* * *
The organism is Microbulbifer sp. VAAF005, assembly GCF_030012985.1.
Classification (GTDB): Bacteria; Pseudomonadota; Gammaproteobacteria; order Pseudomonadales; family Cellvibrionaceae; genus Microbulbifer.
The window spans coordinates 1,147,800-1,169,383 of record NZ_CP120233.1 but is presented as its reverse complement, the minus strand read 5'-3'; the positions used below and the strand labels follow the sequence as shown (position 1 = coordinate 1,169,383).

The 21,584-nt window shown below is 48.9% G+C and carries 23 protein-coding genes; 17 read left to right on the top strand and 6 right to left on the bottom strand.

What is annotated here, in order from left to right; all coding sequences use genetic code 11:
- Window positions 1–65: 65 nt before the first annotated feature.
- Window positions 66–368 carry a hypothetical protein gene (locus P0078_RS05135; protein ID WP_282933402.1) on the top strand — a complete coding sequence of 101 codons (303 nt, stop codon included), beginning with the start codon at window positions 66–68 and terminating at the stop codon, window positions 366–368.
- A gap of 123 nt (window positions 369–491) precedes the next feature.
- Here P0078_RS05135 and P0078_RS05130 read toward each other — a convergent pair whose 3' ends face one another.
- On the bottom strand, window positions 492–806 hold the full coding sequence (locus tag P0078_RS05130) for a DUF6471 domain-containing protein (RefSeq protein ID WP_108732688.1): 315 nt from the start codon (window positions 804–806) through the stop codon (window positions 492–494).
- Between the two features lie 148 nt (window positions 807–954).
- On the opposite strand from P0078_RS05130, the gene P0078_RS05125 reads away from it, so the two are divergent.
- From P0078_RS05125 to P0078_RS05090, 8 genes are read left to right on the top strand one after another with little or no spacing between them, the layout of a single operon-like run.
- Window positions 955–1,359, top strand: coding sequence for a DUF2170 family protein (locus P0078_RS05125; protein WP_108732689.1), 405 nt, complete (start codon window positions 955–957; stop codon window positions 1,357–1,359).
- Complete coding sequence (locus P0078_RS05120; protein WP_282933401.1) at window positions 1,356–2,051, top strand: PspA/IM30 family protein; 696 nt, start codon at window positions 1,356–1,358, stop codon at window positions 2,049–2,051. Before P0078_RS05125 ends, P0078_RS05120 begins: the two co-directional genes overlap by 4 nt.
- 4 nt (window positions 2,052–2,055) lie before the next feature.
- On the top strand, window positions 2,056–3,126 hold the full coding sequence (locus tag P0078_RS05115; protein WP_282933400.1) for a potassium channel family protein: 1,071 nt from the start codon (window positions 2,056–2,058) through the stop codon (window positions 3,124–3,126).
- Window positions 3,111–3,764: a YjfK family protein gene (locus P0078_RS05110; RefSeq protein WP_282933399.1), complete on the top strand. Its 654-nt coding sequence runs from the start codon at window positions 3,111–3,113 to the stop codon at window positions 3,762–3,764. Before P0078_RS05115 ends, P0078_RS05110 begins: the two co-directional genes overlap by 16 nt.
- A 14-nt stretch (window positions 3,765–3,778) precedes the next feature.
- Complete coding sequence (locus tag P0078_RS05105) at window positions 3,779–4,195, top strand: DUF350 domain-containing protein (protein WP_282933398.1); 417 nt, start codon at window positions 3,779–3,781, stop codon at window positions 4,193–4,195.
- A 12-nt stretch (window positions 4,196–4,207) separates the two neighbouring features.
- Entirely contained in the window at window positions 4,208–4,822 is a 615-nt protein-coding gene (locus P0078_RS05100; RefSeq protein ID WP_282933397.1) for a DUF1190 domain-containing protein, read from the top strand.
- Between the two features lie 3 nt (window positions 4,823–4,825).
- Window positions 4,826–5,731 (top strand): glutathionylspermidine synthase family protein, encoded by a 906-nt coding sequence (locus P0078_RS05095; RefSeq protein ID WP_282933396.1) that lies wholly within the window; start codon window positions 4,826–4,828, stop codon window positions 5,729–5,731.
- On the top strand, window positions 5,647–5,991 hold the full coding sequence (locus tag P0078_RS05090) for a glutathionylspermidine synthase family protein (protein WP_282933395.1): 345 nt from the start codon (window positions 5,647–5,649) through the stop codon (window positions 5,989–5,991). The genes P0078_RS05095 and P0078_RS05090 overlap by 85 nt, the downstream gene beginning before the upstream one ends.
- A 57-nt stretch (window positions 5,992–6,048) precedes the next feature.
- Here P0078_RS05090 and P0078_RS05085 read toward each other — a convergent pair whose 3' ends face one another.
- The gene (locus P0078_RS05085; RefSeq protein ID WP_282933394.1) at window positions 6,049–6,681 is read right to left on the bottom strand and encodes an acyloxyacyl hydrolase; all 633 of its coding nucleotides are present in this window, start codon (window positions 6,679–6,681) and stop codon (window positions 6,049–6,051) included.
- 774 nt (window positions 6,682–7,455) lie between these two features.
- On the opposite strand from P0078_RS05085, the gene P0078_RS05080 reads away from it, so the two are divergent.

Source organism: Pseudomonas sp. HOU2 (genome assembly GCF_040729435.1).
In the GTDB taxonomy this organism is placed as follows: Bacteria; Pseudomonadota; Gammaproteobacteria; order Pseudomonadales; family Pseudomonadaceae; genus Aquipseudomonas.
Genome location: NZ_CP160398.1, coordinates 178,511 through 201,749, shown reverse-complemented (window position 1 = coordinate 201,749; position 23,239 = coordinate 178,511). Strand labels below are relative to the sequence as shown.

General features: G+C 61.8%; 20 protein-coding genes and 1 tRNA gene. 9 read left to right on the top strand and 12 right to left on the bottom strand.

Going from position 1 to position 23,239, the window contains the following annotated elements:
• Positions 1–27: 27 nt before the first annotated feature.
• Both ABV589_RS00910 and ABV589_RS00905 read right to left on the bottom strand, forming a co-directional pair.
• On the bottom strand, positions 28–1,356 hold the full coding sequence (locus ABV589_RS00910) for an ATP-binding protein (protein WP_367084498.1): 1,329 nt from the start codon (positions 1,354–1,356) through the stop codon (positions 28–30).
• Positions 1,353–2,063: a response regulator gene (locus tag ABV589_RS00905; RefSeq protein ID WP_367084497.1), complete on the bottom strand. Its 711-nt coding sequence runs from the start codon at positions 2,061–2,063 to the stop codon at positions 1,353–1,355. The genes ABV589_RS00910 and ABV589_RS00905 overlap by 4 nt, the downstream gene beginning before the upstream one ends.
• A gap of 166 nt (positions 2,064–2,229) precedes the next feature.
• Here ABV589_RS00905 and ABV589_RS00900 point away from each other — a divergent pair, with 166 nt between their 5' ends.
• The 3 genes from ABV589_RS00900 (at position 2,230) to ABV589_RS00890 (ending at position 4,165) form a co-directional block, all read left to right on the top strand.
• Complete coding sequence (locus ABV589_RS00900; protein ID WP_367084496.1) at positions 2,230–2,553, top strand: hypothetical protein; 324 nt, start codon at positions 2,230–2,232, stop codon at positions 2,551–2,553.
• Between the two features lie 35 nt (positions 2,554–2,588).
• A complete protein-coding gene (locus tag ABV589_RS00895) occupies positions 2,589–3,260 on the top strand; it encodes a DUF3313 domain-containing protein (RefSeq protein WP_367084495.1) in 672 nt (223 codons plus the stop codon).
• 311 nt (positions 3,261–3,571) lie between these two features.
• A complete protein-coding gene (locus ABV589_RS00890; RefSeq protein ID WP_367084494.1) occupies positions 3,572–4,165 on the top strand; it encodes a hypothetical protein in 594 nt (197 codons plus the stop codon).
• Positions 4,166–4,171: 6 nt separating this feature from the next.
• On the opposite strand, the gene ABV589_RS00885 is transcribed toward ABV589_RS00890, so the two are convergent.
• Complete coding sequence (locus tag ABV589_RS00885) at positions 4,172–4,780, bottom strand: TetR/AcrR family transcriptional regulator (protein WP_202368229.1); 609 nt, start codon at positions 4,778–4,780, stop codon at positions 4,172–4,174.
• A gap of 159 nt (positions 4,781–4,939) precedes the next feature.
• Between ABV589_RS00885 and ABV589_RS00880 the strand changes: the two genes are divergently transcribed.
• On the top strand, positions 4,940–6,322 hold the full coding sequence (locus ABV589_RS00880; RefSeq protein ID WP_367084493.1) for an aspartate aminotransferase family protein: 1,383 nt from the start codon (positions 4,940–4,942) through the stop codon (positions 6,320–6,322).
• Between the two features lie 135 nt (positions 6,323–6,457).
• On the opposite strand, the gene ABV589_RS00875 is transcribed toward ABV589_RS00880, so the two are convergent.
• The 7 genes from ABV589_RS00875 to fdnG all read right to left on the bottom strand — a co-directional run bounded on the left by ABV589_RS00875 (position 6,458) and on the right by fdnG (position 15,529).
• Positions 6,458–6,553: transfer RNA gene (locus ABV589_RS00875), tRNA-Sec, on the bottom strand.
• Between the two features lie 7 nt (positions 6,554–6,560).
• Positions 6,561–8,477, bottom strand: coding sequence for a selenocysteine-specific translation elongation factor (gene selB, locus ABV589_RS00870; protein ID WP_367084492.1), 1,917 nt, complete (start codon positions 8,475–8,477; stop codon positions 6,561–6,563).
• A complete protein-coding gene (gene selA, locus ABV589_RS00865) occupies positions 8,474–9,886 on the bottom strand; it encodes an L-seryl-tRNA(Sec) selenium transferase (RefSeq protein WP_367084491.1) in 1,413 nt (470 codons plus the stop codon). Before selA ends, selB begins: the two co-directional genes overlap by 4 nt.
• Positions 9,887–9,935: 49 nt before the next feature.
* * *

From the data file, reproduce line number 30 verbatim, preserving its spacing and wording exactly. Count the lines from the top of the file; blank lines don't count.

- On the opposite strand from P0078_RS05085, the gene P0078_RS05080 reads away from it, so the two are divergent.